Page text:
Honestly in the end this series just shows "most people who like nerdy stuff are a little terrible...", so I am not sure exactly why people are so gaga over this. It definitely does not redeem nerd culture, and even has the "appealing" otaku as singled out as weird by his fellow otakus for not being as terrible as them.. It just says "being an otaku is mildly terrible, not completely miserable like people think!" What a message of hope! I guess if you identify with being terrible, then this is the anime for you, but otherwise stay away.
NOTE: This is a review of the entire Genshiken anime series including both seasons and the three-episode OVA.
The first question on your mind might be the same one that was on mine when I first heard about Genshiken; so I think it might be appropriate to answer it right away. What exactly is a genshiken? Genshiken is an abbreviation. This anime revolves around a university club called [GEN]dai [SHI]kaku Bunka [KEN]kyūkai which translates to “The society for the study of modern visual culture”. The club was, as it is explained in the anime, originally formed ten years prior in order to bridge the gap between anime, manga, and video games. However, with the blending of these three originally separated sectors in the recent years, Genshiken has somewhat lost its purpose and is therefore a very inactive club in the beginning of the series.
Genshiken is a comedic slice-of-life parody that revolves around the daily activities of the members of the club. Genshiken doesn’t really have a story with a set beginning, middle and an end. It is an episodic series that sets out to examine what it means to be an otaku in its entirety. The series touches on virtually every subject, issue and area of interest you can think of with regards to the otaku culture. It delves into Cosplay (costume role-play), Plamos (plastic models), Eroge (erotic games), Dōjinshi (fan-made manga that often contains erotic content), “otaku merchandise” (posters, limited edition items…), Akihabara (aka Akiba), anime and manga conventions, fashion, women, money and more. The only area that I can think of that the show doesn’t really touch on too much is with regards to hikikomoris or shut-ins (although they are mentioned and hinted at a few times throughout the series).
Genshiken is often compared to the Welcome to the N.H.K. manga and anime series. There are defiantly similarities but there are also some noteworthy differences. Welcome to the N.H.K. is about the very serious social issue (… or psychological disorder if you will) of hikikomoris and the continual increase of this problem. Welcome to the N.H.K attempts to examine this serious issue using bits of parody and comedy in order to better relate to the viewers, but all the while it never forgets the seriousness and severity of the problem. Genshiken on the other hand is more than anything a comedy. The show never gets too serious (… possibly a bit in the last one or two episodes of the series; but not really). Both shows do examine the otaku culture but unlike Welcome to the N.H.K which concentrates mostly one particular sector (hikikomori), Genshiken looks at the entire otaku culture. You may think of these two shows as complements to each other. Welcome to the N.H.K. fills in the hole that Genshiken leaves by not examining the hikikomori too deeply.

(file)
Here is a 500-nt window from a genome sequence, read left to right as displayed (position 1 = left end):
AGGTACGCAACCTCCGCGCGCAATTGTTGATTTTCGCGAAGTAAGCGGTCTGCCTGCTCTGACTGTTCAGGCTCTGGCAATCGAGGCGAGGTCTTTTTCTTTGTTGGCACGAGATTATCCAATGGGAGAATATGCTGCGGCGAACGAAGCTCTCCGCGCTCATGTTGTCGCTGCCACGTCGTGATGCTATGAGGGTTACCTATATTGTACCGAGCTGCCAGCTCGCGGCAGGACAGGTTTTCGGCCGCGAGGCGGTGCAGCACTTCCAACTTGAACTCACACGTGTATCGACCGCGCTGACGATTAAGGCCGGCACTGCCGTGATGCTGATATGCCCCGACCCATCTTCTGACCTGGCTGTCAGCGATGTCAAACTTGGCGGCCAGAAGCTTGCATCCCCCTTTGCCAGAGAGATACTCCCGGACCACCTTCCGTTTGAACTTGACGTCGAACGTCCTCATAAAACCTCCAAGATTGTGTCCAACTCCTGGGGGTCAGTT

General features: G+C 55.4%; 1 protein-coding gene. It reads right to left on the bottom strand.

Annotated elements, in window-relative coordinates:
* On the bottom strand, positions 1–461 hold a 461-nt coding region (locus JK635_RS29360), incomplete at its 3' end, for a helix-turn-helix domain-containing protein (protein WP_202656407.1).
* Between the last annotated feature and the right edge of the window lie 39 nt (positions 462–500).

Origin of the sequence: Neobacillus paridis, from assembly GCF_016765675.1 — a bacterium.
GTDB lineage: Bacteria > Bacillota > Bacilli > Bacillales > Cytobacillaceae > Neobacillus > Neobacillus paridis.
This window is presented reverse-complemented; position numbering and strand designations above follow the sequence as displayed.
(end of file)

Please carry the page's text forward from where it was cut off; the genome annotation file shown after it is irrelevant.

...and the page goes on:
This anime, as you can probably imagine, is full of references to many anime, manga, and video game titles. The writers have tried to avoid using the real names of the titles and events in question in many cases (I assume to avoid lawsuits), but the references are obvious. You can expect to see and hear things such as Gungal (Gundam) and Comifes (based on Comiket which is the largest anime and manga convention in existence). There are also several references to titles that don’t actually exist such as Kujibiki Unbalance which is a fictitious anime series that is displayed throughout the series (Although, Kujibiki Unbalance actually does exist now as a spinoff result of the Genshiken series).
The characters are probably the best part of the Genshiken anime series. The characters each have their own unique personalities, hobbies and interests, and it is through these differences that the series manages to touch on every aspect of the otaku culture. Let’s examine some of these characters:
+ Kousaka Makoto: Kousaka is like a creature from another planet. On the outside, he seems to be almost every woman’s dream guy. He is good-looking, full of confidence, smart, friendly and on top of that he has a great fashion sense. However, the inside is another story. He is a complete otaku (probably more than any other character on the show) and he appears to be hopelessly clueless. If my memory serves correctly, he is at one point rightly referred to as “a race of his own” or something of that effect.